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I have a hash with keys and values. How can I retrieve the values of the desired keys?

%a = qw(genea brain geneb heart genec kidney gened eye);

Now I want to retrieve the value for the keys genec and gened. How can I do this?

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closed as too localized by chepner, DVK, Sinan Ünür, friedo, Jason Sturges Jul 20 '12 at 21:27

This question is unlikely to help any future visitors; it is only relevant to a small geographic area, a specific moment in time, or an extraordinarily narrow situation that is not generally applicable to the worldwide audience of the internet. For help making this question more broadly applicable, visit the help center.If this question can be reworded to fit the rules in the help center, please edit the question.

Please consult the manual – Quentin Jul 20 '12 at 16:19
Besides data access described above, you should probably read the perlfunc discussion of defined, for what happens when the keys don't exist in the hash. The suggestion to read Learning Perl is a good one, and will help you immensely I think. – jeffmedcalf Jul 20 '12 at 17:20

To get a list of the values for many keys at once, use a hash slice:

@lots_of_values = @hash{ @lots_of_keys };

Because a list is the result, you use the @ sigil even though it is a hash; the values will be the order of the keys specified, including undef values where the specified keys don't exist in the hash.

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It sounds like all you're asking is how to access elements of a hash. As Quentin indicates, this is trivially google-able.

The perldata doc covers basic questions, and perlfaq4 covers many other hash questions.

That said, to answer your question:

print $a{'genec'};
print $a{'gened'};

I also would not declare your hash in that way, as it's unclear what is a key and what is a value. Instead, consider:

my %a = ('genea' => 'brain', 'geneb' => 'heart'); # etc.
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You make a fair point about how to write the assignment, but there's no reason to quote these keys as written. While it can be argued that the OP's assignment was less readable, the % sigil in the front tells me all I need to know about the assignment and OP's method save a lot of typing without sacrificing too much readability. – Len Jaffe Jul 20 '12 at 16:42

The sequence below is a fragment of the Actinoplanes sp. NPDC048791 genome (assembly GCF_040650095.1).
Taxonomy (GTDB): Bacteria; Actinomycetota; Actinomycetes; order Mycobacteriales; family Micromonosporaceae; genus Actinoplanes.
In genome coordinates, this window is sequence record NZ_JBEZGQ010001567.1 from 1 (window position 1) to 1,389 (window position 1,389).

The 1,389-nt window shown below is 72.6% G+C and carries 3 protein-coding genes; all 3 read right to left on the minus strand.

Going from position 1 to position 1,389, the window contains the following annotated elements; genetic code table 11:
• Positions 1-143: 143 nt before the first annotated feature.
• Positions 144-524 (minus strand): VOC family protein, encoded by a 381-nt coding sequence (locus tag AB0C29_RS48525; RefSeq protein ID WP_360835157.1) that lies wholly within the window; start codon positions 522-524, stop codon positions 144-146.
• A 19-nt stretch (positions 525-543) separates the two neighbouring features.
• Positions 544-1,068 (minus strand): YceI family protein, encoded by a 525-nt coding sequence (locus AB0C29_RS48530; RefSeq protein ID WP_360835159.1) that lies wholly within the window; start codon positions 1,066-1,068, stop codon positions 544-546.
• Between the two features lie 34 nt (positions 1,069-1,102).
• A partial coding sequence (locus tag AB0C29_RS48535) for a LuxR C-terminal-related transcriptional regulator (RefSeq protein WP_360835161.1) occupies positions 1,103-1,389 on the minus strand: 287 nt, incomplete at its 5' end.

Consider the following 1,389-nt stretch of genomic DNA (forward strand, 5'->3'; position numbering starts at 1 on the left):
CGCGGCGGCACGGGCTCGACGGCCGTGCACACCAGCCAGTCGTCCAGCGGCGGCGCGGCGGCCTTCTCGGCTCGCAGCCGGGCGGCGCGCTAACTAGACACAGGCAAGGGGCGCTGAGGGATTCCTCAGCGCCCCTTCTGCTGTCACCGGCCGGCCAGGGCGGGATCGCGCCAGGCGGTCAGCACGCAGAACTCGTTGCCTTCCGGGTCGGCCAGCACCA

There are several reasons to quote the key: to be consistent with those cases where quotes are required, to provide a visual distinction between constant strings and other things (both in the plain text code and as styled by a colorizing text editor), and to protect against erroneously leaving the quotes off in cases where they are required – ysth Jul 20 '12 at 18:17
But hin OPS case, '%a = qw(' - you read 8 characters and you you that the line is declaring a hash and initializing it from an array of strings. – Len Jaffe Jul 20 '12 at 22:31
 $GENEC = $a{genec};
 $GENED = $a{gened};

Please get yourself a copy of Learning Perl. You'll be glad you did.

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BUT, I HAVE THE HASH WITH 20,000 ELEMENTS AND I HAVE TO RETRIEVE THE VALUE OF 5000 KEYS. How it is possible by this Answer? – CHE Jul 20 '12 at 16:33
You should edit your question, because that's not what you asked. How do you know which 5000 hash entries you want? – Len Jaffe Jul 20 '12 at 16:38
so you loop over the list of the keys you want, and use them to look up the values in the big hash. – Len Jaffe Jul 20 '12 at 16:52
user1541213: We have given you all the information needed for you to learn how to do this. Your question boils down to "how do I access an individual element in a hash?" which has been answered. Please look at some perl FAQs and do some googling if you don't understand how to access hash elements in perl, or do a for loop with an array of keys. – Lone Shepherd Jul 20 '12 at 16:58
print join ', ', @a{@five_thousand_keys}; (It's a hash slice.) – DavidO Jul 20 '12 at 17:19

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